Microscopy at Nijmegen

Operating principle of a confocal microscope: Laser light illuminates a single pixel on the sample at a time. An APD detector picks up photons only from the focal plane of the sample and only at the wavelength of the fluorescence. The laser comes from below the sample cover slip. The sample sits on top of the cover slip. This allows the use of oil immersion lenses that touch the bottom side of the coverslip.
Images from a microarray scanner. The microarray scanner uses the same operating principle as the confocal microscope. However, the microarray scanner has a computerized x-y stage that allows large areas to be scanned. Computer software then generates images based on fluorescence intensity at each position on the sample. Microarray scanners do not use oil immersion optics, this reduces the spatial resolution but makes imaging and sample preparation easier.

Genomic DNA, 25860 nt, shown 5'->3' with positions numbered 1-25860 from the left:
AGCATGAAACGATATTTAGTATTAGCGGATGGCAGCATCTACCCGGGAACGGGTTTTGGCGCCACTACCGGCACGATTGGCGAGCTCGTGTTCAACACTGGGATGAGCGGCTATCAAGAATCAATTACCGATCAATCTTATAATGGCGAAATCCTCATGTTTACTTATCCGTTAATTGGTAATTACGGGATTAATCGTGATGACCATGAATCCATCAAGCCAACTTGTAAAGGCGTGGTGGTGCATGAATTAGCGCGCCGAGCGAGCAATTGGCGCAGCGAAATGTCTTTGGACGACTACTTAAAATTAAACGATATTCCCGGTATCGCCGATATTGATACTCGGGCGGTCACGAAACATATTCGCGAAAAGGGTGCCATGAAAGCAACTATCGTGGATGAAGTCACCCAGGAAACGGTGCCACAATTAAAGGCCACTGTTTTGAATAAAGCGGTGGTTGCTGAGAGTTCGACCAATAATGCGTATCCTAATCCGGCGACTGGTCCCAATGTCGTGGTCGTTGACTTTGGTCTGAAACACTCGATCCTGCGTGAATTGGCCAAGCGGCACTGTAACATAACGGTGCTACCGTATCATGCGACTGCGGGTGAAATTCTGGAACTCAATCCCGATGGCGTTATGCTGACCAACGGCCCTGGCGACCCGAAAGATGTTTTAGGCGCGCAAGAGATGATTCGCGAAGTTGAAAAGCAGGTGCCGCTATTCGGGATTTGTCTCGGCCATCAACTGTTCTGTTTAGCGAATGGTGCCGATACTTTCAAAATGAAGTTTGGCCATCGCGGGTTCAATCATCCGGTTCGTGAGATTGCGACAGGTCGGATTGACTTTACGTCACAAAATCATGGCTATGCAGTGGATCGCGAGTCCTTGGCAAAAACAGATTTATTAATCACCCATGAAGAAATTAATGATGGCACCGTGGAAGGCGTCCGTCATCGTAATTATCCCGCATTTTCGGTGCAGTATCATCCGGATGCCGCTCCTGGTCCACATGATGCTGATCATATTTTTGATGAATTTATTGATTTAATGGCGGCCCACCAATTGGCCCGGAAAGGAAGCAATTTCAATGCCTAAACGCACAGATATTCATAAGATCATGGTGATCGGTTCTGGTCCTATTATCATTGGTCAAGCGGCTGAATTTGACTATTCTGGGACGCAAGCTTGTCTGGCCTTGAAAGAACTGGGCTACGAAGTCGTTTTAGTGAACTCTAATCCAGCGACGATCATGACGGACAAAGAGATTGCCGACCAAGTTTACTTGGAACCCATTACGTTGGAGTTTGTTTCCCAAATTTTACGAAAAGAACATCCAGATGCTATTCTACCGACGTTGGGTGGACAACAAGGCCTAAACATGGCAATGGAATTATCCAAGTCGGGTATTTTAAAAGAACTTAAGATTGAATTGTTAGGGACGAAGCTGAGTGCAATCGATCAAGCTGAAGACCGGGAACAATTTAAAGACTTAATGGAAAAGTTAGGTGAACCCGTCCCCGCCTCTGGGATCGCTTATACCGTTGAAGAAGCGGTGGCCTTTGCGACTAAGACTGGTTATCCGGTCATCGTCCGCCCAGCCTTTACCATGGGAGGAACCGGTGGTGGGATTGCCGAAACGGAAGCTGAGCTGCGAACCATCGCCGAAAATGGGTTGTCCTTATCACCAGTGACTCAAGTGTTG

Sample prep for the confocal microscope

  1. Thin transparent glass or quartz or fused silica cover slips are required. The optimum thickness of cover slips for the confocal is 175 µm (175 +/- 25 micron thickness is perfect). Currently the only cover slip holder is for round 24 mm cover slips.

Sample prep for the microarray scanner

  1. In general, cover slips for the microarray scanner should not we wider than 20 mm
  2. Si wafers work okay because imaging is done from the top surface (and sample is on the top surface).
  3. Thickness of wafer or coverslip is not critical.

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